Neutrophil extracellular traps profiles in patients with incident systemic lupus erythematosus and lupus nephritis

M. Bruschi, A. Bonanni, A. Petretto, A. Vaglio, F. Pratesi, L. Santucci, P. Migliorini, R. Bertelli, M. Galetti, S. Belletti, L. Cavagna, G. Moroni, F. Franceschini, M. Fredi, G. Pazzola, L. Allegri, R.A. Sinico, G. Pesce, M. Bagnasco, A. ManfrediG.A. Ramirez, P. Ramoino, P. Bianchini, F. Puppo, F. Pupo, S. Negrini, F. Mattana, G. Emmi, G. Garibotto, D. Santoro, F. Scolari, A. Ravelli, A. Tincani, P. Cravedi, S. Volpi, G. Candiano, G.M. Ghiggeri

Research output: Contribution to journalArticlepeer-review


Objective. Neutrophil extracellular traps (NET) expose modified antigens for autoantibodies in vasculitis. Little is known about levels and removal pathways of NET in systemic lupus erythematosus (SLE), especially in lupus nephritis (LN). We determined circulating levels and defined NET removal in large subsets of patients with incident SLE (iSLE), some of whom had new-onset nephritis. Methods. Serum levels of NET (ELISA), DNase1/DNase1L3 (ELISA), and DNase activity (functional assay) were determined in 216 patients with iSLE [103 had incident LN (iLN)], in 50 patients with other primary glomerulonephritis, and in healthy controls. Ex vivo NET production by neutrophils purified from a random selection of patients was quantified as elastase/DNA release and by immunofluorescence techniques. Results. Serum NET levels were very high in iSLE/iLN compared to all groups of controls and correlated with anti-dsDNA, C3-C4, and proteinuria; iLN had the highest levels. DNase activity was decreased in iLN compared to SLE (20% had one-half DNase activity) despite similar serum levels of DNase1/DNase1L3. In these cases, pretreatment of serum with protein A restored DNase efficiency; 1 patient was homozygous for a c.289_290delAC variant of DNASE1L3. Ex vivo NET production by neutrophils purified from LN, SLE, and normal controls was similar in all cases. Conclusion. Patients with iLN have increased circulating NET and reduced DNase activity, the latter being explained by the presence of inhibitory substances in circulation and/or by rare DNase1L3 mutations. Accumulation of NET derives from a multifactorial mechanism, and is associated and may contribute to disease severity in SLE, in particular to renal lesions. (Clinical trial registration: The Zeus study was registered at, study number NCT02403115).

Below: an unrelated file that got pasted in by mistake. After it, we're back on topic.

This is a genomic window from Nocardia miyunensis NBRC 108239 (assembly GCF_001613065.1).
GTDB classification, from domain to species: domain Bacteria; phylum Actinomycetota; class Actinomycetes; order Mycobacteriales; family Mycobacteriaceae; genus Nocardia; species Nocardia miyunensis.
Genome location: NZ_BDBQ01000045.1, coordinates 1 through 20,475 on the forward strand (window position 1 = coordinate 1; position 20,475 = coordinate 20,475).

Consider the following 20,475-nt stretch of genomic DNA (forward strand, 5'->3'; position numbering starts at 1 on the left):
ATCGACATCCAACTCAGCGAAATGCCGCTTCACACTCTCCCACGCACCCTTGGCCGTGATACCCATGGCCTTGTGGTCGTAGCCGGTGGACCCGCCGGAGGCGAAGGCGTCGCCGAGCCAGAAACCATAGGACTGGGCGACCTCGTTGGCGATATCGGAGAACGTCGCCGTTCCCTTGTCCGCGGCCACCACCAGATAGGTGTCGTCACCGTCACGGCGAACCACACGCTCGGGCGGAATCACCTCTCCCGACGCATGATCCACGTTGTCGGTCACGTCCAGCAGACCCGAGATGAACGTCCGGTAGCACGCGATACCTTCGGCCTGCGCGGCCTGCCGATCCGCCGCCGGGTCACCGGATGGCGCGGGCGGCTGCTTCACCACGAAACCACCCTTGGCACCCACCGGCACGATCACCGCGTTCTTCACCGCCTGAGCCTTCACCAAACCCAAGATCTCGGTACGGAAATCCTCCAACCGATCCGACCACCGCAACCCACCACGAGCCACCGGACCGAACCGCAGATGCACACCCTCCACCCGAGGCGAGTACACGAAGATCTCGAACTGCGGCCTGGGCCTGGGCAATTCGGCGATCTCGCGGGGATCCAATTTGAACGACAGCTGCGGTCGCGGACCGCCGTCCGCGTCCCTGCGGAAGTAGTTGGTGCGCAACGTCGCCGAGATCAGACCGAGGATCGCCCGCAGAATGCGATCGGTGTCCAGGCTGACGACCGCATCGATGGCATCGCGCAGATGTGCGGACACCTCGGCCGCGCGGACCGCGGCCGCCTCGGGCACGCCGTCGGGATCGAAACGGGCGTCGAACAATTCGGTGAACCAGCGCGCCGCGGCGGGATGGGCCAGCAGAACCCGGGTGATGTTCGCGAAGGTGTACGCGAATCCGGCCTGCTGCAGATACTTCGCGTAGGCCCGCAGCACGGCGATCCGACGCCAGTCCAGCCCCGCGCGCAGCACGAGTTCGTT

Original languageEnglish
Pages (from-to)377-386
Number of pages10
JournalJournal of Rheumatology
Issue number3
Publication statusPublished - 2020


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